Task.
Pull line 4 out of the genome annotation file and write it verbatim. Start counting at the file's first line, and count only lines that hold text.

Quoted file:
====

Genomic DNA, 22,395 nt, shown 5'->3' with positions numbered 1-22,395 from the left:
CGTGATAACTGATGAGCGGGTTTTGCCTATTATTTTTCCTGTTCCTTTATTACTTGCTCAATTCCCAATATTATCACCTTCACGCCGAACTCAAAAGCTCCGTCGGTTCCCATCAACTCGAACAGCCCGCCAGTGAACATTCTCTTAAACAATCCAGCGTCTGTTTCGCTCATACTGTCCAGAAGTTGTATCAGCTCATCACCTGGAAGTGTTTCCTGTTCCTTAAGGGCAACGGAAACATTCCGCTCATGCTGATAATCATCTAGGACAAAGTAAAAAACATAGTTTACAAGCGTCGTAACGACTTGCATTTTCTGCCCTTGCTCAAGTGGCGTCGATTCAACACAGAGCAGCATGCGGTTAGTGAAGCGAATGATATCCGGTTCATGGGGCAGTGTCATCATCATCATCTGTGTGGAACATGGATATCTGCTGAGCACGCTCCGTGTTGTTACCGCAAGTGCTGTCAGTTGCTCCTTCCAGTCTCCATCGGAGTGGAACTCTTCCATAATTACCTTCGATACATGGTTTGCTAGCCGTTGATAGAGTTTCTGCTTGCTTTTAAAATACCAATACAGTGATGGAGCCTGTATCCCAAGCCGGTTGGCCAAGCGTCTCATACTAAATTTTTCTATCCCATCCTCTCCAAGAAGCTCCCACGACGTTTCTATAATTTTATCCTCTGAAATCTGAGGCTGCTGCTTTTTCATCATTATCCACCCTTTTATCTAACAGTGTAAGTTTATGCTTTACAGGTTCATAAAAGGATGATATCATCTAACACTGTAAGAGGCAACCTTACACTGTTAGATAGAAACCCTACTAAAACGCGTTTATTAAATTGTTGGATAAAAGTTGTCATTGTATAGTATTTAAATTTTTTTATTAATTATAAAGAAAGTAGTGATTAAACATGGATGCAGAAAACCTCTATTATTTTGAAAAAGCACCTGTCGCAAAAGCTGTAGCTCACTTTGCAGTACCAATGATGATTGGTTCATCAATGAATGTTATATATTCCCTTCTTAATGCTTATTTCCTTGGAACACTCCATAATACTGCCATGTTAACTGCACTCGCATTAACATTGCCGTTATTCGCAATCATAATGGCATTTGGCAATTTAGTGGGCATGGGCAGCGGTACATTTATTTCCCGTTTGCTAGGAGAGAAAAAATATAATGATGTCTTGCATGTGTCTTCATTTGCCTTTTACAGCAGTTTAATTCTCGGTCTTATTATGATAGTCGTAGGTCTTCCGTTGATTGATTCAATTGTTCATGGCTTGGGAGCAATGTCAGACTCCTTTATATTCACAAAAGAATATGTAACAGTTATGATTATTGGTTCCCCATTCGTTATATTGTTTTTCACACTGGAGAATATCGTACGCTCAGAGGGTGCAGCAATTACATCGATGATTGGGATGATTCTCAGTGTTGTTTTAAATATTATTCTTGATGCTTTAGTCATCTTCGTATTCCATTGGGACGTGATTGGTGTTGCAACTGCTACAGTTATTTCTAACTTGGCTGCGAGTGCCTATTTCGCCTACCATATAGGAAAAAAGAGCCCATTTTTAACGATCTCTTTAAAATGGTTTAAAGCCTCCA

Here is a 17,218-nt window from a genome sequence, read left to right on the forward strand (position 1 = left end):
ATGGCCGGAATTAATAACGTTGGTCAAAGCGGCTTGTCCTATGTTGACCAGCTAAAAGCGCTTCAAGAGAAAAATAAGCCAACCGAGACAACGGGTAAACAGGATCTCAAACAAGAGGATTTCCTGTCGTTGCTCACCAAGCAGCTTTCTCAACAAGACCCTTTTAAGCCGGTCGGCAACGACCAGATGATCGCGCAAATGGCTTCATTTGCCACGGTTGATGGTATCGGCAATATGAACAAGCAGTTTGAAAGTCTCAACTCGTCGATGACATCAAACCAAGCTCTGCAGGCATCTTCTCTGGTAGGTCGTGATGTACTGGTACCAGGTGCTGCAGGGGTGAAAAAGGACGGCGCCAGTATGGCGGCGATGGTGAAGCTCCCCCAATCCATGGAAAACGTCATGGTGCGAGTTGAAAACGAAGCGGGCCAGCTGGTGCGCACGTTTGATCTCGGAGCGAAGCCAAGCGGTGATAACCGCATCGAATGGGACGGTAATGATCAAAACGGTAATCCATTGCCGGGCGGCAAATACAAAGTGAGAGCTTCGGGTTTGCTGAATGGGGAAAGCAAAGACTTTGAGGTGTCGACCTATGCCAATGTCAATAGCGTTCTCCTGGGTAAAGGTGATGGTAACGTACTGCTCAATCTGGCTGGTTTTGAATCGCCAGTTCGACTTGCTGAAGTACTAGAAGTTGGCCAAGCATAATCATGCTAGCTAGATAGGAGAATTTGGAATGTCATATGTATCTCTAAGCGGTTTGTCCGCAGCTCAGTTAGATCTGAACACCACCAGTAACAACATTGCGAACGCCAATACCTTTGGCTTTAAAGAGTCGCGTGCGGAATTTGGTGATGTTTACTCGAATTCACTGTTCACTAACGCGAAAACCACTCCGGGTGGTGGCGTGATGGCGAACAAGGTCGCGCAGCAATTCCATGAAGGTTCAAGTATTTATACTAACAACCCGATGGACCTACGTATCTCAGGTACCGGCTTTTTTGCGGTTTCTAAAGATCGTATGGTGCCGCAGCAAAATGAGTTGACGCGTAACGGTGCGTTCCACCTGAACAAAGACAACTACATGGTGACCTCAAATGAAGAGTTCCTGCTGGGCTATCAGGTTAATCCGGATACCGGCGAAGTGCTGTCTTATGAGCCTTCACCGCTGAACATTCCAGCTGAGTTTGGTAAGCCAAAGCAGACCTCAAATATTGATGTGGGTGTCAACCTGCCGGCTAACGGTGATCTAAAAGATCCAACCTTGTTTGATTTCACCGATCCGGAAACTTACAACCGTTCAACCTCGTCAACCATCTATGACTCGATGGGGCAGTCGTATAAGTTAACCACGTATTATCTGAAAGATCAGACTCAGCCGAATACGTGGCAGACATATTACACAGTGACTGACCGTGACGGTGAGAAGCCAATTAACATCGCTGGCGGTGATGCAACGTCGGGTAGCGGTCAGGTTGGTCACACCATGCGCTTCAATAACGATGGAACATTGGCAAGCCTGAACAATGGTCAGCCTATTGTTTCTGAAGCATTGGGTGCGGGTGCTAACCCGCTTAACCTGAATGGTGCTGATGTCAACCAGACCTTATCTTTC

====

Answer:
ATGGCCGGAATTAATAACGTTGGTCAAAGCGGCTTGTCCTATGTTGACCAGCTAAAAGCGCTTCAAGAGAAAAATAAGCCAACCGAGACAACGGGTAAACAGGATCTCAAACAAGAGGATTTCCTGTCGTTGCTCACCAAGCAGCTTTCTCAACAAGACCCTTTTAAGCCGGTCGGCAACGACCAGATGATCGCGCAAATGGCTTCATTTGCCACGGTTGATGGTATCGGCAATATGAACAAGCAGTTTGAAAGTCTCAACTCGTCGATGACATCAAACCAAGCTCTGCAGGCATCTTCTCTGGTAGGTCGTGATGTACTGGTACCAGGTGCTGCAGGGGTGAAAAAGGACGGCGCCAGTATGGCGGCGATGGTGAAGCTCCCCCAATCCATGGAAAACGTCATGGTGCGAGTTGAAAACGAAGCGGGCCAGCTGGTGCGCACGTTTGATCTCGGAGCGAAGCCAAGCGGTGATAACCGCATCGAATGGGACGGTAATGATCAAAACGGTAATCCATTGCCGGGCGGCAAATACAAAGTGAGAGCTTCGGGTTTGCTGAATGGGGAAAGCAAAGACTTTGAGGTGTCGACCTATGCCAATGTCAATAGCGTTCTCCTGGGTAAAGGTGATGGTAACGTACTGCTCAATCTGGCTGGTTTTGAATCGCCAGTTCGACTTGCTGAAGTACTAGAAGTTGGCCAAGCATAATCATGCTAGCTAGATAGGAGAATTTGGAATGTCATATGTATCTCTAAGCGGTTTGTCCGCAGCTCAGTTAGATCTGAACACCACCAGTAACAACATTGCGAACGCCAATACCTTTGGCTTTAAAGAGTCGCGTGCGGAATTTGGTGATGTTTACTCGAATTCACTGTTCACTAACGCGAAAACCACTCCGGGTGGTGGCGTGATGGCGAACAAGGTCGCGCAGCAATTCCATGAAGGTTCAAGTATTTATACTAACAACCCGATGGACCTACGTATCTCAGGTACCGGCTTTTTTGCGGTTTCTAAAGATCGTATGGTGCCGCAGCAAAATGAGTTGACGCGTAACGGTGCGTTCCACCTGAACAAAGACAACTACATGGTGACCTCAAATGAAGAGTTCCTGCTGGGCTATCAGGTTAATCCGGATACCGGCGAAGTGCTGTCTTATGAGCCTTCACCGCTGAACATTCCAGCTGAGTTTGGTAAGCCAAAGCAGACCTCAAATATTGATGTGGGTGTCAACCTGCCGGCTAACGGTGATCTAAAAGATCCAACCTTGTTTGATTTCACCGATCCGGAAACTTACAACCGTTCAACCTCGTCAACCATCTATGACTCGATGGGGCAGTCGTATAAGTTAACCACGTATTATCTGAAAGATCAGACTCAGCCGAATACGTGGCAGACATATTACACAGTGACTGACCGTGACGGTGAGAAGCCAATTAACATCGCTGGCGGTGATGCAACGTCGGGTAGCGGTCAGGTTGGTCACACCATGCGCTTCAATAACGATGGAACATTGGCAAGCCTGAACAATGGTCAGCCTATTGTTTCTGAAGCATTGGGTGCGGGTGCTAACCCGCTTAACCTGAATGGTGCTGATGTCAACCAGACCTTATCTTTC